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Book Review: These Circuses that Sweep Through the Landscape by Tejaswini Apte-Rahm

2nd August, 2017

Book review : These Circuses that Sweep Through the Landscape by Tejaswini Apte-Rahm

A man is obsessed with collecting beetles. Four friends meet for drinks and realise their friendship is not as simple as it looks on the outside. A lady discovers that she is made of cotton.

Each Story with a Different Flavour

This is a whimsical collection of short stories mostly set in India. And the takeaway? It is a brilliant collection of stories. However let me add that most of the stories have a strong sense of magical realism in them. So yes, you have unexplainable events, strange twists and bizarre endings popping up. If you are someone who dislikes this genre, chances are you will end up hating this book. But if you are an admirer of magical realism in literature, pick a copy of this book as soon as you can.

The author surprises you by serving a different kind of entertainment in each story. This is remarkable because often we see a collection of short stories that seem too similar to one another or to a particular theme which might dull the flavor of the collection as a whole. While most of the stories are wonderfully written, there were a few that I did not enjoy at all (Thank God for Star Trek, The Girl who loved Dean Martin). I think the book could have been a stronger work if these were excluded. Another story, The Mall had a great central idea, but it was too lengthy to be an enjoyable read.

Stories

As I mentioned earlier, each story offers a very different kind of experience. My favourites in the collection are Sandalwood, Cotton, House on the hill and Drinks at Seven.

I loved Cotton for the pure bliss of strangeness to it. It is the story of a woman who finds out she is a doll stuffed with cotton but cannot remember if she has always lived that way.

In House on the hill, a servant girl eats something that is not meant for her. I love stories that have excellent descriptions of food and I adored reading this one.

Homo Coleoptera is about a beetle collector who is obsessed with his work and suspects his beautiful wife of having an affair.

Drinks at Seven is brilliant for the way it keeps you on the edge throughout the conversations between few friends.

Mili was a slow and quiet story about old love. However I did think that even though it is a lovely story, it does not blend well with the collection.

Sandalwood is about a wife whose husband confesses to her after seventeen years of marriage that he is a homosexual and starts a new life with his partner and kids. But the wife is not able to let go of the family life they shared.

These Circuses that Sweep through the Landscape is a story that touches many subtle points about architecture, the practicality of structures, the beauty and art in construction, the banes of advertising through flex boards, retired life and many other matters of significance. It had an interesting twist to the story as well but was a tad too lengthy to hit the right spot.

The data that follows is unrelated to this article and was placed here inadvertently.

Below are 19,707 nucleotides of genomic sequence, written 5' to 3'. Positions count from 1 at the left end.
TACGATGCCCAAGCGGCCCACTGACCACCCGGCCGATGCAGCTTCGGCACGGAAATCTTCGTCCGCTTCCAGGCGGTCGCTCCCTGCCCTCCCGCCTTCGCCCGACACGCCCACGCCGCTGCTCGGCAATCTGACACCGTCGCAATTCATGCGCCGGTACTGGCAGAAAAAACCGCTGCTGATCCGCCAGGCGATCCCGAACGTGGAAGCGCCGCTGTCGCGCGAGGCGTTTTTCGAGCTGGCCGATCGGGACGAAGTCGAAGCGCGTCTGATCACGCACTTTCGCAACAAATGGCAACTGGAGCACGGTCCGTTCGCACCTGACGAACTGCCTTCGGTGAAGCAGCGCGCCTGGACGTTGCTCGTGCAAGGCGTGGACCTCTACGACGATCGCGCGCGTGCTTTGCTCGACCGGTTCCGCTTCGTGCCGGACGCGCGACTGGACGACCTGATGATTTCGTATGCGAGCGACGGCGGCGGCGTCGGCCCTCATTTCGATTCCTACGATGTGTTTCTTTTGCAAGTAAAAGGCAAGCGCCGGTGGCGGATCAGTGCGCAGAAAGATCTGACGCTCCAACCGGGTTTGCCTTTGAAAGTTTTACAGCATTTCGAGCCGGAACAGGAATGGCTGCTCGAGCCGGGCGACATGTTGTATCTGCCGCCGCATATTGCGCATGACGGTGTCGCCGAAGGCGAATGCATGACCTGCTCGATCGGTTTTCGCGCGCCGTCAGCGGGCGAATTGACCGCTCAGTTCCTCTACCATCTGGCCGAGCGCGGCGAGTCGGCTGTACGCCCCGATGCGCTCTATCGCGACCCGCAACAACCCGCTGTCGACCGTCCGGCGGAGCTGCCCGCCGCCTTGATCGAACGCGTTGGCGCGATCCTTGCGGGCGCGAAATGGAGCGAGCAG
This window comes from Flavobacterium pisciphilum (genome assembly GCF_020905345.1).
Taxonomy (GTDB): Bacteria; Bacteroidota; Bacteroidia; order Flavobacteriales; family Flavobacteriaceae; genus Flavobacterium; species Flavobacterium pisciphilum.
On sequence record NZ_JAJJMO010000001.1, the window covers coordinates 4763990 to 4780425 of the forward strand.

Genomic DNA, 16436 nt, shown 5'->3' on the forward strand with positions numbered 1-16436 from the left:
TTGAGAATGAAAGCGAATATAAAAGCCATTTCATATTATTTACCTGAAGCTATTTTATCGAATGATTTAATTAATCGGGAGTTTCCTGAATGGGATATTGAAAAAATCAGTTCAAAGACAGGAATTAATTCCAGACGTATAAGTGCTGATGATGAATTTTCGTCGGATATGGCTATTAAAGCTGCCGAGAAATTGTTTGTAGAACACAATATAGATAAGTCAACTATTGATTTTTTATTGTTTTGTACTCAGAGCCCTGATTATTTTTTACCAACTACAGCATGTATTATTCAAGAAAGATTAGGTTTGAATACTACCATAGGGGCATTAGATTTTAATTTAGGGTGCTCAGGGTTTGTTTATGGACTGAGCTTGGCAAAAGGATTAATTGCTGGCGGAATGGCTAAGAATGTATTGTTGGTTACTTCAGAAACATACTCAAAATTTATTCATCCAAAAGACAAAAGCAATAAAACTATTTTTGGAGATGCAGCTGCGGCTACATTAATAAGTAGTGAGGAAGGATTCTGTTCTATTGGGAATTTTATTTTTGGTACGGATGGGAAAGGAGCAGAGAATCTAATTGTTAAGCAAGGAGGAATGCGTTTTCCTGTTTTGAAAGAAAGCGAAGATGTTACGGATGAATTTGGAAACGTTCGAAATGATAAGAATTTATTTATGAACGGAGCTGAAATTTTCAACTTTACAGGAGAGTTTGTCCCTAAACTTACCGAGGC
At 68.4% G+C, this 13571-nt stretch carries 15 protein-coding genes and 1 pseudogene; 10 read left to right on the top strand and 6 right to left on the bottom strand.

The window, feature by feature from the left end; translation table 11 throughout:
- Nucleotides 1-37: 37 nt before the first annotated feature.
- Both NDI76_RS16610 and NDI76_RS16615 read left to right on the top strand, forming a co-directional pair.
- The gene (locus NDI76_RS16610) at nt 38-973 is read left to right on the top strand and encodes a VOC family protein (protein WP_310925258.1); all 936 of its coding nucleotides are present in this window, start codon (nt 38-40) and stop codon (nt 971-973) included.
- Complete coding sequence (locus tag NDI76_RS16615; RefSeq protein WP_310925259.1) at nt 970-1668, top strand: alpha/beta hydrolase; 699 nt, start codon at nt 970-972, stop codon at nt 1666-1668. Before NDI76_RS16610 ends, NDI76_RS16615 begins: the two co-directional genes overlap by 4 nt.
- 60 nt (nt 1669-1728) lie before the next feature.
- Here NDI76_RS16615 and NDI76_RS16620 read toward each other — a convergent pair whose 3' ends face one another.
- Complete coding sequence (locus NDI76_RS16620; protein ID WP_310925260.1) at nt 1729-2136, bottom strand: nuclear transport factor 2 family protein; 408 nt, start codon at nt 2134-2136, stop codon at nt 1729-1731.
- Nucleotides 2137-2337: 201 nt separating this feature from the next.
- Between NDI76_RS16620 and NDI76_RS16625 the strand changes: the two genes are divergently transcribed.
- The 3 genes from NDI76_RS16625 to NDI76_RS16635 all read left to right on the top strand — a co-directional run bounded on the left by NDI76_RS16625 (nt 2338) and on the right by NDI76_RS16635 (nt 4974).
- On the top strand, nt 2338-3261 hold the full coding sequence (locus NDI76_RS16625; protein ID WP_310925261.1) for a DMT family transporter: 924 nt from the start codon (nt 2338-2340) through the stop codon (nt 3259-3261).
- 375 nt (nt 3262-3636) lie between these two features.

Final Verdict :

Tejaswini has a lot of potential and I hope to see more of her stories in the future. I hope she will pen down many more stories in the genre of magical realism. Fingers crossed.

Title : These Circuses that sweep Through the Landscape
Author : Tejaswini Apte-Rahm
Publisher : Aleph
Publication: 2016
Language : English
Pages : 157
Rating : 4/5

Disclaimer : Much thanks to Aleph for a copy of the book. All opinions are my own.

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These Circuses That Sweep Through the Landscape

 

This Post Has 15 Comments
  1. I despised the initial stories as much as I loved the last ones. Sandalwood is my favourite too. I enjoyed the title story too, beacuse that was where I came across the shifting POV for the first time.

    Tejaswini’s writing is beautiful, I’m looking forward to what comes next from her pen.

    1. Sandalwood was so sad too. My heart went out to the wife. The family was all that she had and I loved how she wanted to make food for the kids. I look forward to more books from the writer.

  2. I really love magical realism, more and more with each book I read and I have to admit I’m curious about that book. I’m not usually a reader of short stories, I’m not even sure why – maybe I haven’t read enough to say that It’s something I actually enjoy? Anyway, these sound really good, especially Cotton – I’m intrigued by that one the most! 🙂

  3. Magical realism short stories?! Yes please! Two of my favorite things to read. I have to add this to my TBR immediately.

    You know, I find that short story collections from a single author often leave me wanting when it comes to a few stories. I don’t know why, but this is a trend I’ve seen. Do you see this as well?

    1. I actually enjoy short story collections. So the way I enjoy a short story collection is different from what I expect in a novel. I have been okay with short story collections so far.

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